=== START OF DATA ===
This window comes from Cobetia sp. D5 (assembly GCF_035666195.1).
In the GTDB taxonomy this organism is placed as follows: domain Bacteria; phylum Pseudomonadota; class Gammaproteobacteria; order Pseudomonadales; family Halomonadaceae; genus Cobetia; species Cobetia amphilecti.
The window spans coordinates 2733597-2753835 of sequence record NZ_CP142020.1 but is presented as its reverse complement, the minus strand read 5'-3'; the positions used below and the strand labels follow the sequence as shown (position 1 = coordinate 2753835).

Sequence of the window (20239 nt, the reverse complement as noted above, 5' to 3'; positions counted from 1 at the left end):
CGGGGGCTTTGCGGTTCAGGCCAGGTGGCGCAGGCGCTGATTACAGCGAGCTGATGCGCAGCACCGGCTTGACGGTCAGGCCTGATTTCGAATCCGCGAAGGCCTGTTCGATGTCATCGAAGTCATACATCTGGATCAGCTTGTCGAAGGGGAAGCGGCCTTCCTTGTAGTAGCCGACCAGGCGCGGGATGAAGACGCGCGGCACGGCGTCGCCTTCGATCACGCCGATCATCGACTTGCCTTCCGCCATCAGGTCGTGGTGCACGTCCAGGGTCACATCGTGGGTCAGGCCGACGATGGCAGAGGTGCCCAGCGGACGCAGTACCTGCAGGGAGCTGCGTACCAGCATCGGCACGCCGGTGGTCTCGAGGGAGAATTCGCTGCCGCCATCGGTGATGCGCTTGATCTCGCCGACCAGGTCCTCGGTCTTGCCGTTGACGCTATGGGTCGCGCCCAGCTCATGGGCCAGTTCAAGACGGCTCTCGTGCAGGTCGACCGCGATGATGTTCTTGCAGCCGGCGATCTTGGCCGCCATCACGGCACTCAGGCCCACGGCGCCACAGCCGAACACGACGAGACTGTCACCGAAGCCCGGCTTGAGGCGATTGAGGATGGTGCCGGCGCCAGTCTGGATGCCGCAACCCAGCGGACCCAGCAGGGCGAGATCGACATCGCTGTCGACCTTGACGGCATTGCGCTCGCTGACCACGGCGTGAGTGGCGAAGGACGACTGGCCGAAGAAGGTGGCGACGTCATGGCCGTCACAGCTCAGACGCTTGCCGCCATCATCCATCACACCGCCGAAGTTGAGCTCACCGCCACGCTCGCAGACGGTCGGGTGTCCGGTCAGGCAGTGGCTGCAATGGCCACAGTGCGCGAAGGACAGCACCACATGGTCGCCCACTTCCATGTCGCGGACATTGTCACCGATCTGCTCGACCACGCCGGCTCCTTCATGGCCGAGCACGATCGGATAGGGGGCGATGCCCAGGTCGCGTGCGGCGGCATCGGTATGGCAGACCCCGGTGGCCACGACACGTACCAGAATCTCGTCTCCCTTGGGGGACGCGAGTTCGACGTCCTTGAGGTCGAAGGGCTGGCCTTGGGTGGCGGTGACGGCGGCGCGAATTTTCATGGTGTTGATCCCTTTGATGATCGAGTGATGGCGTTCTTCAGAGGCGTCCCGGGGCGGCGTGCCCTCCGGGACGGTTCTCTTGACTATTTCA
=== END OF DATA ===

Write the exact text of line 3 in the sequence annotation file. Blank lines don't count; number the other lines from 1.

The window spans coordinates 2733597-2753835 of sequence record NZ_CP142020.1 but is presented as its reverse complement, the minus strand read 5'-3'; the positions used below and the strand labels follow the sequence as shown (position 1 = coordinate 2753835).